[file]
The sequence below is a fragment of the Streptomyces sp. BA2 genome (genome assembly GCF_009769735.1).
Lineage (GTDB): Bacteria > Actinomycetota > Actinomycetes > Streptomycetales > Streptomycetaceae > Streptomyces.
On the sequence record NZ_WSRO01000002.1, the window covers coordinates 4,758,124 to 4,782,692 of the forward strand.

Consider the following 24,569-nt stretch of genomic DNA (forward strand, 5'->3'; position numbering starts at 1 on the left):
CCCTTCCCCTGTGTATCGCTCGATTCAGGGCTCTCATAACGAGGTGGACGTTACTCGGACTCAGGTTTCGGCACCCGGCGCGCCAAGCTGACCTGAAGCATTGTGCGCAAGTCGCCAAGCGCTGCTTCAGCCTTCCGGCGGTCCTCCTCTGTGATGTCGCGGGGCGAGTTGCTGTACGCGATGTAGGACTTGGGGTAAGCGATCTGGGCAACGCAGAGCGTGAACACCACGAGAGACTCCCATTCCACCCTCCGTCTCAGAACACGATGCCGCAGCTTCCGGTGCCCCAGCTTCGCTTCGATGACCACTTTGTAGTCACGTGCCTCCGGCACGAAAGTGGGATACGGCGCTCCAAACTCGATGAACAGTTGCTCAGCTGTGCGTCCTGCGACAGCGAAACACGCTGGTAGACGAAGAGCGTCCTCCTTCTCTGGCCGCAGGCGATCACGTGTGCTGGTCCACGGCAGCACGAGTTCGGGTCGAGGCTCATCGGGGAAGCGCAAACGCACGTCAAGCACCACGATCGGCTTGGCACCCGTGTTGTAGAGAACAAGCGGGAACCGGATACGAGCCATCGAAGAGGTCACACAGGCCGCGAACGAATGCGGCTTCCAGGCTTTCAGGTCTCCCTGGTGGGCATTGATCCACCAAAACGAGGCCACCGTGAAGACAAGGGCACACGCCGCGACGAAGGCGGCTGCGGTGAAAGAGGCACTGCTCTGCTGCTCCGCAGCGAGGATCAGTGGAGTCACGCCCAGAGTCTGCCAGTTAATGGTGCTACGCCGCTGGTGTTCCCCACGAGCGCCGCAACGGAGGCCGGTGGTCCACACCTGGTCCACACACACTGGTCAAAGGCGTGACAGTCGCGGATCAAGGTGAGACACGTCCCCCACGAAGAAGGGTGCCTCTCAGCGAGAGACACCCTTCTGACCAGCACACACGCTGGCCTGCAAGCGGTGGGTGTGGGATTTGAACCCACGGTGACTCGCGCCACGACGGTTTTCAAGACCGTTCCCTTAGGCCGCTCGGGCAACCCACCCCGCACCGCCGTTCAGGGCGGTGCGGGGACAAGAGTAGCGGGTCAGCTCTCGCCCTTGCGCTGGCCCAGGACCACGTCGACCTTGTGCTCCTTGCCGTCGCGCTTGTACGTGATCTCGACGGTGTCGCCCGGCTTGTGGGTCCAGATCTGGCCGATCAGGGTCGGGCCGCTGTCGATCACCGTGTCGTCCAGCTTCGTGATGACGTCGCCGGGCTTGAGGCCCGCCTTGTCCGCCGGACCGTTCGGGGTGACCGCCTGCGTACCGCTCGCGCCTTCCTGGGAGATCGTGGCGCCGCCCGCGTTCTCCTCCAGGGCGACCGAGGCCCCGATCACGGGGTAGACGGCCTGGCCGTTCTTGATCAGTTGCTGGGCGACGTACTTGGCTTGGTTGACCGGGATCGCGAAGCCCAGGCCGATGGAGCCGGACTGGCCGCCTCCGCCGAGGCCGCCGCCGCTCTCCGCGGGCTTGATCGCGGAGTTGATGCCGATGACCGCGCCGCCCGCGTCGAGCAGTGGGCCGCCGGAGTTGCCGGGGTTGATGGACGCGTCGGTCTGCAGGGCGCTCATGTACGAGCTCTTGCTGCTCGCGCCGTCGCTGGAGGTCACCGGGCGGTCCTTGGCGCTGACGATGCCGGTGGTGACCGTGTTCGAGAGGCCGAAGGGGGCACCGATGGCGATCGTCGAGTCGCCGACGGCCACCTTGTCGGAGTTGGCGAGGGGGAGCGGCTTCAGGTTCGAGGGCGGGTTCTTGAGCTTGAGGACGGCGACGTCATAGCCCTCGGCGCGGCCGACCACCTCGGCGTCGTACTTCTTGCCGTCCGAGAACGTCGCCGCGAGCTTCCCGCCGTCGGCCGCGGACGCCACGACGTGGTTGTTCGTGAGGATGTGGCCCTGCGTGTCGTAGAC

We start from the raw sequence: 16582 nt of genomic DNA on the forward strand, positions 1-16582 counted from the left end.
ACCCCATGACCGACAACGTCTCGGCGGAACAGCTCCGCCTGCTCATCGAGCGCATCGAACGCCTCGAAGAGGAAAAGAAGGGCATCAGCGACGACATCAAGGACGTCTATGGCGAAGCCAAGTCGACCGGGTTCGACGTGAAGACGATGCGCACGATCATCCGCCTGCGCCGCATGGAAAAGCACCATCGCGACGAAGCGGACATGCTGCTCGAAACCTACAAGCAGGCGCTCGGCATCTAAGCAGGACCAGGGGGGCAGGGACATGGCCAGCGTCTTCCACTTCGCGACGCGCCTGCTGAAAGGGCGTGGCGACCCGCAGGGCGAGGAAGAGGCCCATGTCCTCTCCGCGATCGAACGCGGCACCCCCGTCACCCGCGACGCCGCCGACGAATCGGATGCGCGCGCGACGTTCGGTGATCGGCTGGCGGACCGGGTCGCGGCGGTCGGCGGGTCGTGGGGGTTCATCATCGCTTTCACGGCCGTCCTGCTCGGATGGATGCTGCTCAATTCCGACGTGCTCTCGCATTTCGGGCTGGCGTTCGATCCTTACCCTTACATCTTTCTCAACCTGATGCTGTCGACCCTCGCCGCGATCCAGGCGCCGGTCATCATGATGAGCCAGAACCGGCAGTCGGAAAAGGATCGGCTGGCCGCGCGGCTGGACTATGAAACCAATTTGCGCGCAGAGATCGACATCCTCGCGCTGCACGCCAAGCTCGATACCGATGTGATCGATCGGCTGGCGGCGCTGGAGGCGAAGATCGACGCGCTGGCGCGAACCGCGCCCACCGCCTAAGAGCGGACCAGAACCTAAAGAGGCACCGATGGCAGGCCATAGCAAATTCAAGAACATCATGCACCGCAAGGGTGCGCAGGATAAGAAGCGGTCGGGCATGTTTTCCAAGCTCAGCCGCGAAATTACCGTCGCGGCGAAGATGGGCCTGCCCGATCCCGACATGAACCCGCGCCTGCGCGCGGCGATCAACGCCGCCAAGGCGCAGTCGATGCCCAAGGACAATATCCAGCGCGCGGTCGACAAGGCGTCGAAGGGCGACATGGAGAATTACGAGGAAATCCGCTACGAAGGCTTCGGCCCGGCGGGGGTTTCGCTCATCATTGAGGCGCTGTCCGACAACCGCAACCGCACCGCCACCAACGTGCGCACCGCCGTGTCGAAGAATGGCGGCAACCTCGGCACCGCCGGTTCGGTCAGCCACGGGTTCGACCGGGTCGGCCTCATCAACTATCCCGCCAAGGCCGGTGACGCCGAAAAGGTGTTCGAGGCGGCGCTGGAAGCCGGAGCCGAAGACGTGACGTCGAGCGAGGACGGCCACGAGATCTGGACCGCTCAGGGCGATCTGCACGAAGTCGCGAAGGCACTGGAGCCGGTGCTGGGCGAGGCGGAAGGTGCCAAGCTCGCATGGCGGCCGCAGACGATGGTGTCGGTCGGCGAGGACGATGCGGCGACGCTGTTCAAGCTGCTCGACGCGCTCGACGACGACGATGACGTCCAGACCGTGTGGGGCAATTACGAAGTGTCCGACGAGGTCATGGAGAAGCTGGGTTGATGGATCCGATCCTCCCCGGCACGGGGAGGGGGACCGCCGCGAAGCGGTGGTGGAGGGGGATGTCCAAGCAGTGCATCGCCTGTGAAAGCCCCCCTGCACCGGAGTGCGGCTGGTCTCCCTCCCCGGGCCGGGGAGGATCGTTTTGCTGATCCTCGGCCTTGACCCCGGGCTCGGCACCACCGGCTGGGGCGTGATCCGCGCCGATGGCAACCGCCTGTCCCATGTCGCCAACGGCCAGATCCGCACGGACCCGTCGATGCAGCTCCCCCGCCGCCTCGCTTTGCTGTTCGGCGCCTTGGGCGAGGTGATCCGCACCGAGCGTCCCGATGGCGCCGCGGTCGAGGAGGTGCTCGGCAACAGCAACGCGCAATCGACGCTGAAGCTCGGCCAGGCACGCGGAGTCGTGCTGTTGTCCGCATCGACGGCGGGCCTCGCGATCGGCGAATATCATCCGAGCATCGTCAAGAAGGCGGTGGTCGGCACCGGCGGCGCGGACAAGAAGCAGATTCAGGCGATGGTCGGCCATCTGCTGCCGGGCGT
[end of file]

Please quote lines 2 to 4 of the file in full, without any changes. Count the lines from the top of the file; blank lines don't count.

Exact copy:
Lineage (GTDB): Bacteria > Actinomycetota > Actinomycetes > Streptomycetales > Streptomycetaceae > Streptomyces.
On the sequence record NZ_WSRO01000002.1, the window covers coordinates 4,758,124 to 4,782,692 of the forward strand.

Consider the following 24,569-nt stretch of genomic DNA (forward strand, 5'->3'; position numbering starts at 1 on the left):